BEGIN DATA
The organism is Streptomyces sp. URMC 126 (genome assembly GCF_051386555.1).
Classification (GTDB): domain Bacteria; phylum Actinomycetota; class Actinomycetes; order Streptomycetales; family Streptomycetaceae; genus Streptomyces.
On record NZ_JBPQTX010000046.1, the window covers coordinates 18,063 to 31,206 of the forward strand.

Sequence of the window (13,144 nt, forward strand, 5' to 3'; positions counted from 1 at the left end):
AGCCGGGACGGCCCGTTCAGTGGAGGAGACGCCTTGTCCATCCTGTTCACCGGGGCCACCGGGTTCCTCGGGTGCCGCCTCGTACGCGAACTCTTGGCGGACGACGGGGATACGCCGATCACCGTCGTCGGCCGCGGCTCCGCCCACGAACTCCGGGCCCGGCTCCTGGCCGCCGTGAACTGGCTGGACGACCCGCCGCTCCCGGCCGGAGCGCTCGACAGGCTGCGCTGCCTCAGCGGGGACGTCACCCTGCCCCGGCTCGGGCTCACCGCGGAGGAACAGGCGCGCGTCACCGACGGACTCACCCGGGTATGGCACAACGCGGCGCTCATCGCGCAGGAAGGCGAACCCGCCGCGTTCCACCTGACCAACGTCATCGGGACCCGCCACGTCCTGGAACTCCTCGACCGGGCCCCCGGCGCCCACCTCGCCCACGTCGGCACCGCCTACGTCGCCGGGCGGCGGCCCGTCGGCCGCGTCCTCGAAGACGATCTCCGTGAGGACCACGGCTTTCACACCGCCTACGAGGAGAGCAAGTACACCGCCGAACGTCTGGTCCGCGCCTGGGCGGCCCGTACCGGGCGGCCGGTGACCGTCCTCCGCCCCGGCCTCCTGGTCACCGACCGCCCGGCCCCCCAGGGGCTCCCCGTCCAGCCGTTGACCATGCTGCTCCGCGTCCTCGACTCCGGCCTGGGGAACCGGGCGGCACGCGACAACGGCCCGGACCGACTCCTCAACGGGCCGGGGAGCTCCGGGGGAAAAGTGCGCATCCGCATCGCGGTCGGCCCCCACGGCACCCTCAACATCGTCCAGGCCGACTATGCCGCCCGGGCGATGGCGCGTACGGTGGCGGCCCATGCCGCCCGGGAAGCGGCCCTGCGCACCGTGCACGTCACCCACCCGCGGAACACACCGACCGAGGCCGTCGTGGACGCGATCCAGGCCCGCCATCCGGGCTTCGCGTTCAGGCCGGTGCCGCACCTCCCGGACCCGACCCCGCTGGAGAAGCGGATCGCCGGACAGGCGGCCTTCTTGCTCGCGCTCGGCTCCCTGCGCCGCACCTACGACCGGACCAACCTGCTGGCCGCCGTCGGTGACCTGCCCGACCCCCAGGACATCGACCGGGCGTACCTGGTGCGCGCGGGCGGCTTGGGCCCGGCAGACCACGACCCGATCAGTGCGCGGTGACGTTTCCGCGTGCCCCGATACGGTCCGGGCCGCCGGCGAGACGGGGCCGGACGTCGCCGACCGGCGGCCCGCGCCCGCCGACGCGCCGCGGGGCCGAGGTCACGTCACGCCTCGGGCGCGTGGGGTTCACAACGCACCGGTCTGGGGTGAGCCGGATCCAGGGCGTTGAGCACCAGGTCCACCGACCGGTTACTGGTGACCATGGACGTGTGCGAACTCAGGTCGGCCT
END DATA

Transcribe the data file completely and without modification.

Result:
The organism is Streptomyces sp. URMC 126 (genome assembly GCF_051386555.1).
Classification (GTDB): domain Bacteria; phylum Actinomycetota; class Actinomycetes; order Streptomycetales; family Streptomycetaceae; genus Streptomyces.
On record NZ_JBPQTX010000046.1, the window covers coordinates 18,063 to 31,206 of the forward strand.

Sequence of the window (13,144 nt, forward strand, 5' to 3'; positions counted from 1 at the left end):
AGCCGGGACGGCCCGTTCAGTGGAGGAGACGCCTTGTCCATCCTGTTCACCGGGGCCACCGGGTTCCTCGGGTGCCGCCTCGTACGCGAACTCTTGGCGGACGACGGGGATACGCCGATCACCGTCGTCGGCCGCGGCTCCGCCCACGAACTCCGGGCCCGGCTCCTGGCCGCCGTGAACTGGCTGGACGACCCGCCGCTCCCGGCCGGAGCGCTCGACAGGCTGCGCTGCCTCAGCGGGGACGTCACCCTGCCCCGGCTCGGGCTCACCGCGGAGGAACAGGCGCGCGTCACCGACGGACTCACCCGGGTATGGCACAACGCGGCGCTCATCGCGCAGGAAGGCGAACCCGCCGCGTTCCACCTGACCAACGTCATCGGGACCCGCCACGTCCTGGAACTCCTCGACCGGGCCCCCGGCGCCCACCTCGCCCACGTCGGCACCGCCTACGTCGCCGGGCGGCGGCCCGTCGGCCGCGTCCTCGAAGACGATCTCCGTGAGGACCACGGCTTTCACACCGCCTACGAGGAGAGCAAGTACACCGCCGAACGTCTGGTCCGCGCCTGGGCGGCCCGTACCGGGCGGCCGGTGACCGTCCTCCGCCCCGGCCTCCTGGTCACCGACCGCCCGGCCCCCCAGGGGCTCCCCGTCCAGCCGTTGACCATGCTGCTCCGCGTCCTCGACTCCGGCCTGGGGAACCGGGCGGCACGCGACAACGGCCCGGACCGACTCCTCAACGGGCCGGGGAGCTCCGGGGGAAAAGTGCGCATCCGCATCGCGGTCGGCCCCCACGGCACCCTCAACATCGTCCAGGCCGACTATGCCGCCCGGGCGATGGCGCGTACGGTGGCGGCCCATGCCGCCCGGGAAGCGGCCCTGCGCACCGTGCACGTCACCCACCCGCGGAACACACCGACCGAGGCCGTCGTGGACGCGATCCAGGCCCGCCATCCGGGCTTCGCGTTCAGGCCGGTGCCGCACCTCCCGGACCCGACCCCGCTGGAGAAGCGGATCGCCGGACAGGCGGCCTTCTTGCTCGCGCTCGGCTCCCTGCGCCGCACCTACGACCGGACCAACCTGCTGGCCGCCGTCGGTGACCTGCCCGACCCCCAGGACATCGACCGGGCGTACCTGGTGCGCGCGGGCGGCTTGGGCCCGGCAGACCACGACCCGATCAGTGCGCGGTGACGTTTCCGCGTGCCCCGATACGGTCCGGGCCGCCGGCGAGACGGGGCCGGACGTCGCCGACCGGCGGCCCGCGCCCGCCGACGCGCCGCGGGGCCGAGGTCACGTCACGCCTCGGGCGCGTGGGGTTCACAACGCACCGGTCTGGGGTGAGCCGGATCCAGGGCGTTGAGCACCAGGTCCACCGACCGGTTACTGGTGACCATGGACGTGTGCGAACTCAGGTCGGCCT